What to know about a hysterectomy


What to know about a hysterectomy

A hysterectomy is a standard surgical procedure that involves the complete or partial removal of a person’s uterus. A person may require a hysterectomy for one of several reasons. The surgery can help treat chronic pain conditions, as well as certain types of cancers and infections. According to the Centers for Disease Control and Prevention (CDC), hysterectomies are very common, with 1 in 3 women in the United States having had one by the age of 60.

A hysterectomy is a surgical procedure that completely or partially removes a person’s uterus. The uterus, also known as the womb, is where a fetus grows during pregnancy. The uterine lining also produces menstrual blood. A person who has a hysterectomy will no longer have menstrual periods or become pregnant.

There are several types of hysterectomy, including:
• Partial (supracervical) hysterectomy: During a partial hysterectomy, a surgeon only removes the upper portion of the uterus.
• Total hysterectomy: Surgeons use this procedure to remove both the uterus and cervix.
• Radical hysterectomy: During this procedure, a surgeon removes the womb, cervix, and upper part of the vagina. They may also remove the ovaries, fallopian tubes, and surrounding lymph nodes.
• Total hysterectomy with bilateral salpingo-oophorectomy: This type involves the removal of one or both of a person’s ovaries and fallopian tubes. A surgeon can perform a salpingo-oophorectomy during a hysterectomy.


People who have a hysterectomy cannot become pregnant and may experience early menopause. As a result, where possible, a doctor will likely avoid recommending a hysterectomy to someone who has not entered menopause. However, a doctor may advise a person to undergo a hysterectomy if they have one or more of the following conditions: unusually heavy vaginal bleeding, chronic pelvic pain, uterine fibroids, which are benign growths that develop in the uterus, uterine prolapse, which occurs when the uterus descends toward or into the vagina, endometriosis, which causes the endometrium - the inner lining of the uterus - to grow outside of the uterus, adenomyosis, a condition in which the endometrium grows into the uterine walls, cancer of the uterus, cervix, ovaries, or endometrium.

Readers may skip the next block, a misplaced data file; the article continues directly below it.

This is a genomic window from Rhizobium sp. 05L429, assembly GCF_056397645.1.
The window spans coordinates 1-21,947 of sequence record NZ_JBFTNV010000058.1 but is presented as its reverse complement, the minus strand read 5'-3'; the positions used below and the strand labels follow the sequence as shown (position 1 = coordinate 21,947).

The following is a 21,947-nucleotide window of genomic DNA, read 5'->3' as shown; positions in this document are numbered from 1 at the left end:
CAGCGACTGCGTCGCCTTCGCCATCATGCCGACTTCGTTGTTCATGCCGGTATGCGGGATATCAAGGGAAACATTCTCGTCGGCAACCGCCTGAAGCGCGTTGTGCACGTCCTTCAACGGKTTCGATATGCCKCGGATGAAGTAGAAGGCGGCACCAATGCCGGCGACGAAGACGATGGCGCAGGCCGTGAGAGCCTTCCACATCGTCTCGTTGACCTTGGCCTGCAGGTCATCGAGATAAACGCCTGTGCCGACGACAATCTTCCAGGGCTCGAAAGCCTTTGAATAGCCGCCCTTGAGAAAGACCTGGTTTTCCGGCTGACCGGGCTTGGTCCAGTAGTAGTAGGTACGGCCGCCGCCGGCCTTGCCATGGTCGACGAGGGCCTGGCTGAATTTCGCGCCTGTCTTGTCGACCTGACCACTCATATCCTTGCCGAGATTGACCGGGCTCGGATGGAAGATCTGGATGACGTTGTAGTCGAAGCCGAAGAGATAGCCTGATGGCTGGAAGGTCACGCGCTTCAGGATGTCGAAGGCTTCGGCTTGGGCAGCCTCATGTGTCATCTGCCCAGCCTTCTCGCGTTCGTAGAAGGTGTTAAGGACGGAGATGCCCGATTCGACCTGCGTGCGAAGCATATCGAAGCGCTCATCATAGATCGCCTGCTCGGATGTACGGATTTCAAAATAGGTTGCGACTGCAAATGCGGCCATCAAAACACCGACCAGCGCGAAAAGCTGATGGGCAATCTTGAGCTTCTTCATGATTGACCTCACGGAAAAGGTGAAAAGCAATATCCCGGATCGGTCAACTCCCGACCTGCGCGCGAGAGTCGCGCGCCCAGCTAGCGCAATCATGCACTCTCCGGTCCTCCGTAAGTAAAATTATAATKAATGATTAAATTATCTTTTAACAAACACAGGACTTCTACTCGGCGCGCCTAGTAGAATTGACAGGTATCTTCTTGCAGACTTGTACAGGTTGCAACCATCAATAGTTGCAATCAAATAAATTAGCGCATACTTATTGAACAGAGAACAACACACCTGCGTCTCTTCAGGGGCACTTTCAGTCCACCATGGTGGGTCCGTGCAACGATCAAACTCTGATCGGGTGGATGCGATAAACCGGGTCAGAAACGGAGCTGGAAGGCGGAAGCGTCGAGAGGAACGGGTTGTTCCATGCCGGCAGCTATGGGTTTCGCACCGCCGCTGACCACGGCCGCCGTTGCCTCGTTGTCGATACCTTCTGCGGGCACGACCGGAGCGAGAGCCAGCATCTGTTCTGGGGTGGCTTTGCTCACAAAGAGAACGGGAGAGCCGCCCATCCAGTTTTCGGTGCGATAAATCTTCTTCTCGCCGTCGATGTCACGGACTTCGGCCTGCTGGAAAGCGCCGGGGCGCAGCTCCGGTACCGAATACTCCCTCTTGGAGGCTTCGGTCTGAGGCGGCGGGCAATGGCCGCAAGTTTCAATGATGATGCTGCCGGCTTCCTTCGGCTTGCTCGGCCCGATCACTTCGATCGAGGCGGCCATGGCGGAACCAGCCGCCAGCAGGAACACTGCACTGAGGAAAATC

Journal of Women’s Health and Reproductive Medicine is an interdisciplinary journal that explores clinical, medical, social and economic aspects of female reproductive health and medication worldwide. This scholarly journal thus focuses on a wide range of topics within this field by including research on Pregnancy, menopause, prenatal care, breast cancer, cervical cancer, Osteoarthritis, urinary tract infections, fibroids, infertility, premature birth, breastfeeding, menstruation and menstrual irregularities, andrology, anamnesis, Childbearing, maternal mortality, Obstetric transition, Abortion, obstetrics and gynecology, reproductive endocrinology, In vitro fertilization, menstruation, ovulation, pregnancy, and menopause.

Authors can Submit manuscript as an e-mail attachment to the Editorial Office at https://www.imedpub.com/submissions/womens-health-reproductive-medicine.html

John Kimberly
Associate Editor
Journal of Women’s Health and Reproductive Medicine
Email: womenshealth@emedscholar.com
Whatsapp number: +44-1470-490003